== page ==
By this time, I had a hypothesis that Google tends to “blacklist” certain domains for whatever reason, which was why none of my efforts were having any effect.

To test this hypothesis, I decided to rebrand the site under a fresh (not expired) domain and restructure the whole site into a hard silo structure to better organize the content.

A hard silo is where the URLs are nested within one another as subfolders:

I bought the new domain and to start, I just migrated the old site onto the new one, keeping the old one online. That’s because I needed to restructure the whole site before implementing 301 redirections.

Using a hard silo

To enable a hard silo structure on WordPress, you have to save the content as pages. Then you can add a new page and set its parent page as the first one, and your URL structure will automatically update to /parent-page/child-page/.

All of my content used to be saved as posts in WordPress, so I used a handy plugin called WP Post Type Switcher to change all of the posts to pages in a few clicks.

I then exported all of the URLs into a Google Sheet and reorganized the 300-odd pages into families of posts, putting the would-be parent page at the top and child pages below it.

I also highlighted each silo with a different color to help me keep track.

The silo structure was quite simple: broader keywords became parent pages, and longer tail keywords were child pages.

For example, the article on “best coffee beans” became a parent page, and articles on “best coffee beans for espresso,” “best coffee beans for drip,” and so on became child pages.

How-to articles that related to each parent also became child pages.

After restructuring nearly all of the pages into silos, I exported the URLs again and merged the two spreadsheets to create a redirect file.

I imported the redirect file using the Redirection plugin for WordPress and uploaded it to the original site. The migration was now complete!

I had also made some aesthetic changes in this time, including the theme(I used GeneratePress back then, though I’m now a fan of Kadence), updating the logo, updating the About Page and other necessary pages, and redoing the main navigation to reflect the silo structure.

I also deleted a lot of posts that I felt were not contributing much to the site and weren’t getting much traffic anyway.

I also combined pages that I felt were covering similar topics, even though they weren’t actually “cannibalizing” keywords.

Why the silo structure was important

Before implementing the silo structure, my internal links were all over the place and I suspected there was no clear connection between one post and the other in Google’s eyes.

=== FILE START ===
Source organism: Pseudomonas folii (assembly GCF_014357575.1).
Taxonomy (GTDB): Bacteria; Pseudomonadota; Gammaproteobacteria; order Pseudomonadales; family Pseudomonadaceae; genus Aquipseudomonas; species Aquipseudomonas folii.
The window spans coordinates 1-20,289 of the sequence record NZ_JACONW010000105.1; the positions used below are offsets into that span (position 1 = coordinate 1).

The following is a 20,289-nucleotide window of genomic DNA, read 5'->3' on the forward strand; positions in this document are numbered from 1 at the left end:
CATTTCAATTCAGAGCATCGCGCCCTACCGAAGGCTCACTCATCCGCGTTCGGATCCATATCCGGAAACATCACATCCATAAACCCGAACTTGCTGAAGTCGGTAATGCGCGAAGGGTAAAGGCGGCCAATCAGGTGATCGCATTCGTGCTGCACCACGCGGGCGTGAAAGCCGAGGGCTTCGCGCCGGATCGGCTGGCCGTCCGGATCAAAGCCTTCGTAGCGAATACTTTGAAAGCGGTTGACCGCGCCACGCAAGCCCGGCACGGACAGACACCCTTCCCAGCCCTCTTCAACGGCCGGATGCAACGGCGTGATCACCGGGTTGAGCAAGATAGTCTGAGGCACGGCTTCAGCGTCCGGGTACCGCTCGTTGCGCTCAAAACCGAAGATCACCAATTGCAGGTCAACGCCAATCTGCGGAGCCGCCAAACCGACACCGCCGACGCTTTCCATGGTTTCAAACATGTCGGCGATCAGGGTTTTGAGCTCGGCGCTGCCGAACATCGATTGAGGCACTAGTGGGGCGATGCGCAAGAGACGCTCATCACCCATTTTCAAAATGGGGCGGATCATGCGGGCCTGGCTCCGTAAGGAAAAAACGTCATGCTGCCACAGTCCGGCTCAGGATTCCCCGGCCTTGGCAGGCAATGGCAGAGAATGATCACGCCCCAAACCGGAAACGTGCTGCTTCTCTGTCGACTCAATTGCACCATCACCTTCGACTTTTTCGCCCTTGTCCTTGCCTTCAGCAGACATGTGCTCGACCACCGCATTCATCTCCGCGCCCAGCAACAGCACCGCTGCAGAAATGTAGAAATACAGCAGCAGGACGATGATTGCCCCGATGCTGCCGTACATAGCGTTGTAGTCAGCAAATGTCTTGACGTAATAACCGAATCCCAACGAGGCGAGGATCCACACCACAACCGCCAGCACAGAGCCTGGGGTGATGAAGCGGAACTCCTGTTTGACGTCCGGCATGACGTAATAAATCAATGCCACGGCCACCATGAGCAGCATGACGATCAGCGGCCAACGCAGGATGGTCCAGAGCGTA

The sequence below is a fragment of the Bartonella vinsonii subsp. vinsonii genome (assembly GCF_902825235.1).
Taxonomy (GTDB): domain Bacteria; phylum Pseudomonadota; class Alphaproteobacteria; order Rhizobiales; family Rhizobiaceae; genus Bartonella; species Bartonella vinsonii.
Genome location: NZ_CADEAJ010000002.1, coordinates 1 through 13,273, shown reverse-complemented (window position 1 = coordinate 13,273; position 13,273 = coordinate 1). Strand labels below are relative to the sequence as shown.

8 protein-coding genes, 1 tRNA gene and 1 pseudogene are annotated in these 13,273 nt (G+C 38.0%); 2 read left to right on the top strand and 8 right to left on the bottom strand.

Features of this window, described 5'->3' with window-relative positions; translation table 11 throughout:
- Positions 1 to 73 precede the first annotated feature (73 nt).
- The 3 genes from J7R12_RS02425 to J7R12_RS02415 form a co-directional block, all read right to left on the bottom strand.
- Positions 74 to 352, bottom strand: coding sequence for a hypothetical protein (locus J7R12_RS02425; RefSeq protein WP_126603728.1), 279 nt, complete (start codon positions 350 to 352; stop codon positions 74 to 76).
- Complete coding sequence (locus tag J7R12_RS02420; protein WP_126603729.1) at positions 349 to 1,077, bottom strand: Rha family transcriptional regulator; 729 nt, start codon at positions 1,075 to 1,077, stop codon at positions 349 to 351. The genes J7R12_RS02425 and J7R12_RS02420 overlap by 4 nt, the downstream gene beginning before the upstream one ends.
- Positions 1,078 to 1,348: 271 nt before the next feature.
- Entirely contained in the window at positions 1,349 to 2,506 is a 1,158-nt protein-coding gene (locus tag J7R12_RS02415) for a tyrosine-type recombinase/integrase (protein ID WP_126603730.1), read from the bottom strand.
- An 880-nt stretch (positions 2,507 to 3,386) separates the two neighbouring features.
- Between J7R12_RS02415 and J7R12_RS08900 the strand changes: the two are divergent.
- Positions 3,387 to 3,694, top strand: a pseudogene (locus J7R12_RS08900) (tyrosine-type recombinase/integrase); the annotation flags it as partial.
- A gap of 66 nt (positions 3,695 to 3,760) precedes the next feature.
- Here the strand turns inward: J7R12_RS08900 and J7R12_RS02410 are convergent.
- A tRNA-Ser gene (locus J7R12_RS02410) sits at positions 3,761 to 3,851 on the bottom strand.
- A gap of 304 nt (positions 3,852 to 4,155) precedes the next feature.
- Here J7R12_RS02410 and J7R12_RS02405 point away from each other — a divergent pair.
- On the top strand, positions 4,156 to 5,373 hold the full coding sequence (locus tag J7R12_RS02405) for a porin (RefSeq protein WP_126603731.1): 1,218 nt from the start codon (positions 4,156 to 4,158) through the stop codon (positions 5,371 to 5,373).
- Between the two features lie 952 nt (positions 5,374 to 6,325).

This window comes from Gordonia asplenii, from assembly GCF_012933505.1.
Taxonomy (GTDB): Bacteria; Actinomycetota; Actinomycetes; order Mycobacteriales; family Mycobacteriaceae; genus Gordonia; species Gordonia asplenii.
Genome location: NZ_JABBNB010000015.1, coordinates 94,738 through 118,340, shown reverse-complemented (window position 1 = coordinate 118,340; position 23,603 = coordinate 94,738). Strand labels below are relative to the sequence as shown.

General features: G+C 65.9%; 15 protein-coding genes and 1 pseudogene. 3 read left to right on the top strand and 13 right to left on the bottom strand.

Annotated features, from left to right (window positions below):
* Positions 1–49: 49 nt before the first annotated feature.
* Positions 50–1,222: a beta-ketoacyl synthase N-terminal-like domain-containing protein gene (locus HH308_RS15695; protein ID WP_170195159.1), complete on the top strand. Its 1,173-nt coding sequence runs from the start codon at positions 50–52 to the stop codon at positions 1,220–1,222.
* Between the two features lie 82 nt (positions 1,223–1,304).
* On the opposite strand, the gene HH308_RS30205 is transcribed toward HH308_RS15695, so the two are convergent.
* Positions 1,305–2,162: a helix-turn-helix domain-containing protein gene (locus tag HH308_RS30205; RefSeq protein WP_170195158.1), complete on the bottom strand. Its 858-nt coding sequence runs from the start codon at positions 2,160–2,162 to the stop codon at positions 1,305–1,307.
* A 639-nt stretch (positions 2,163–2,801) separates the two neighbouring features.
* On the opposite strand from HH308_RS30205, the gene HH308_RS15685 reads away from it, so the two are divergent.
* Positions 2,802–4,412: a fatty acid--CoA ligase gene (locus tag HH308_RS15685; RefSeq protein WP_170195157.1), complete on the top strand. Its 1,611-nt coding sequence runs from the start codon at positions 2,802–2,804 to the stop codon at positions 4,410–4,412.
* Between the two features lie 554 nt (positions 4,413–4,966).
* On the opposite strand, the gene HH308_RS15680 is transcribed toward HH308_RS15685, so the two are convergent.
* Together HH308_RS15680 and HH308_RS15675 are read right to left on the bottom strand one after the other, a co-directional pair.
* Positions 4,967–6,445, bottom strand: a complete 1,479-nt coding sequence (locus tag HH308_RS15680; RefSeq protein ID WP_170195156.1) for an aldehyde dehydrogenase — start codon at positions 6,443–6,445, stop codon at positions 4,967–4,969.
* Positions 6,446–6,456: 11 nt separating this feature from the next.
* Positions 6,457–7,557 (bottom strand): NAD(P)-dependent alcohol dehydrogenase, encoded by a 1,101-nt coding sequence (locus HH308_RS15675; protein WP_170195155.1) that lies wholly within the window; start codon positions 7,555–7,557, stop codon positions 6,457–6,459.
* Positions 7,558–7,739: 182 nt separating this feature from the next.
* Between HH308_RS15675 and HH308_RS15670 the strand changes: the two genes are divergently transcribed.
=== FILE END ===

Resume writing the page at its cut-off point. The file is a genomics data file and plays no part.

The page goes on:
Up until then, I had gotten away with “winging it” with internal links, but I think that as the site grew, the links began to get messy.

The silo structure helped organize the content in a sensible way and demonstrated to big G that my site was comprehensively covering topics in the coffee niche.

Redoing the content

Now that the new site was up and the redirects were live, it was time to update the content.

300ish posts would take a long time to completely redo, especially when there was no ChatGPT back then, so I implemented some very basic changes to all of my content.

I created standardized formats for all my content types: roundup reviews, product reviews, how-to posts, and info posts. I then worked down the list and did these basic changes to each piece of content.

I spent extra time on the parent pages, completely overhauling them, redoing a bulk of the content, and making them very visually appealing with lots of CSS and graphics.

In roundup reviews, for example, every product got its own box with a styled image and large CTA.

I also tried adding infographics to info posts where relevant.

And of course, along with linking to and from parent pages, I very carefully added new, relevant internal links.

Building HARO links

As this was going on, I also signed up for HARO and started to religiously answer any and all coffee-related HARO queries. I’d send a fairly brief answer of around 150 words on average, which was usually enough for what they were asking for, and for credibility, I’d note that I was a coffee blogger for the past 4 years and link to my website.

Even though the website was still not ranking highly in Google, the content itself was very good, and the site looked really professional, which gave me enough credibility.

I also tried to think of really out of the box answers that would catch the reporter’s eye.

This resulted in some mentions and backlinks from authoritative sites like Insider, HuffPost, and MyFitnessPal. Even though some of these links were nofollow, they went a long way in establishing authority and getting my name out there as a coffee expert: